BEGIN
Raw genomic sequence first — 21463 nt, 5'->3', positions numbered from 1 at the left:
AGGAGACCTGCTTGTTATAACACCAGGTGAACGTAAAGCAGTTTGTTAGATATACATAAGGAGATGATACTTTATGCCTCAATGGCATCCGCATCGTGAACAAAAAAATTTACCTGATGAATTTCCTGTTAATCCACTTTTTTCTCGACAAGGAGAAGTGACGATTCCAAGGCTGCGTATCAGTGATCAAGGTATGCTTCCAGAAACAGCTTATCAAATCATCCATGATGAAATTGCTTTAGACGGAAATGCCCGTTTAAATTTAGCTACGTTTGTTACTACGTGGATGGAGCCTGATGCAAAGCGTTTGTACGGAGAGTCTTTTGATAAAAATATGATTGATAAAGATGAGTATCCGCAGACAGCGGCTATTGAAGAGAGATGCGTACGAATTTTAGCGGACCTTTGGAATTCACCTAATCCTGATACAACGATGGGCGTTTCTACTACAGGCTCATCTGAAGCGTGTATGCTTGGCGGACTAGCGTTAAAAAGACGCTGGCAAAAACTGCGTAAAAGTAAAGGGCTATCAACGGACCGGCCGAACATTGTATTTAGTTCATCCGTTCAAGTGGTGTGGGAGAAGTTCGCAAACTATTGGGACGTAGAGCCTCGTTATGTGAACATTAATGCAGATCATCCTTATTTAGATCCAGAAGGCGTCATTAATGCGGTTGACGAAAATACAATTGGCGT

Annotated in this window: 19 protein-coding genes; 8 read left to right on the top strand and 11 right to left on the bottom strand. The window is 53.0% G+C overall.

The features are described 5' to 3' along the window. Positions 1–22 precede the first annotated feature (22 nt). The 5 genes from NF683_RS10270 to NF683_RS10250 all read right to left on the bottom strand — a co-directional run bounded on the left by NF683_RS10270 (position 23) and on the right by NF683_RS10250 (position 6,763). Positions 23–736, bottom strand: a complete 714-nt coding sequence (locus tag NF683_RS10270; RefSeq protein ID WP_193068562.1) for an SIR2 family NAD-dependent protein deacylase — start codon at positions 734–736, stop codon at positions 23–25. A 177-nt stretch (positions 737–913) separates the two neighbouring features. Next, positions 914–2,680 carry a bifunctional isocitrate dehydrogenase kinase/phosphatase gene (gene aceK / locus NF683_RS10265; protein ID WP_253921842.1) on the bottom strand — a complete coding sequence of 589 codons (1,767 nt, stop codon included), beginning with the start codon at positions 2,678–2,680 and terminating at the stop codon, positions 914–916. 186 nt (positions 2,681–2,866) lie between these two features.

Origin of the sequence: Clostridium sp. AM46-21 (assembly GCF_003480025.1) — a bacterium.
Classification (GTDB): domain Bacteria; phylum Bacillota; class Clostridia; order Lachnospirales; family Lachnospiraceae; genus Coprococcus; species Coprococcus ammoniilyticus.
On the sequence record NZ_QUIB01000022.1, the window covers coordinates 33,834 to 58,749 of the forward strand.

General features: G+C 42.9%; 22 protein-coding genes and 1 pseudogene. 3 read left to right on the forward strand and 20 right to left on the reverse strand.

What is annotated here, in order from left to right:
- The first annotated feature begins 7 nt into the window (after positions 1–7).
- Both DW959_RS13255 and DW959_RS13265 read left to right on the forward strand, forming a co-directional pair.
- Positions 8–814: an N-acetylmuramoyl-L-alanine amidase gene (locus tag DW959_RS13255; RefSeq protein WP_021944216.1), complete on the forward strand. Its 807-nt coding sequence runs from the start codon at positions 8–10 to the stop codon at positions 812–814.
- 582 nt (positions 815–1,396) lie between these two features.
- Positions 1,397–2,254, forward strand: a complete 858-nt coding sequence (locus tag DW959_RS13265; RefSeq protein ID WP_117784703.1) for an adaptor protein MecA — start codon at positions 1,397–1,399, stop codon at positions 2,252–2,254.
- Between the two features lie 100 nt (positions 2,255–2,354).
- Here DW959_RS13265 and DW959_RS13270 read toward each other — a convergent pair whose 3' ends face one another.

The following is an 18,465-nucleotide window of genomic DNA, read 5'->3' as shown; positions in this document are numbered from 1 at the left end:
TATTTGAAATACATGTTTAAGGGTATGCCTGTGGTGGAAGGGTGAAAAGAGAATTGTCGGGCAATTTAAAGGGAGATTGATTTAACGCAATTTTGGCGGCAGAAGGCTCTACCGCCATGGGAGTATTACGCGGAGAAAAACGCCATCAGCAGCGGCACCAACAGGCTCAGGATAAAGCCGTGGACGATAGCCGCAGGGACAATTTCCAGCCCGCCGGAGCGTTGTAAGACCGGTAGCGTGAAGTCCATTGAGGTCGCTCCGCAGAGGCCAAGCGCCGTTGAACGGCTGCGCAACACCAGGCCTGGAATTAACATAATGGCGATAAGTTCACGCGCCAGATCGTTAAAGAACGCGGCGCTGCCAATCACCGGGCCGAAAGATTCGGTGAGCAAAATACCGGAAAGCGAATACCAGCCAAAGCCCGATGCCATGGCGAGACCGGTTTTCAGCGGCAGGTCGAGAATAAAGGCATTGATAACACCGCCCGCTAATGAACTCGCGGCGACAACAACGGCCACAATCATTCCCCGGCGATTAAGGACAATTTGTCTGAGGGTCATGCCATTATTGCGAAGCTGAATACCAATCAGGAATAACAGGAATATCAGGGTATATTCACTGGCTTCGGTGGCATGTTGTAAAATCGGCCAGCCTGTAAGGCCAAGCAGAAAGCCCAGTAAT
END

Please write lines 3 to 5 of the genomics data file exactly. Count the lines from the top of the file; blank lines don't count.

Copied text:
Annotated in this window: 19 protein-coding genes; 8 read left to right on the top strand and 11 right to left on the bottom strand. The window is 53.0% G+C overall.

The features are described 5' to 3' along the window. Positions 1–22 precede the first annotated feature (22 nt). The 5 genes from NF683_RS10270 to NF683_RS10250 all read right to left on the bottom strand — a co-directional run bounded on the left by NF683_RS10270 (position 23) and on the right by NF683_RS10250 (position 6,763). Positions 23–736, bottom strand: a complete 714-nt coding sequence (locus tag NF683_RS10270; RefSeq protein ID WP_193068562.1) for an SIR2 family NAD-dependent protein deacylase — start codon at positions 734–736, stop codon at positions 23–25. A 177-nt stretch (positions 737–913) separates the two neighbouring features. Next, positions 914–2,680 carry a bifunctional isocitrate dehydrogenase kinase/phosphatase gene (gene aceK / locus NF683_RS10265; protein ID WP_253921842.1) on the bottom strand — a complete coding sequence of 589 codons (1,767 nt, stop codon included), beginning with the start codon at positions 2,678–2,680 and terminating at the stop codon, positions 914–916. 186 nt (positions 2,681–2,866) lie between these two features.

Origin of the sequence: Clostridium sp. AM46-21 (assembly GCF_003480025.1) — a bacterium.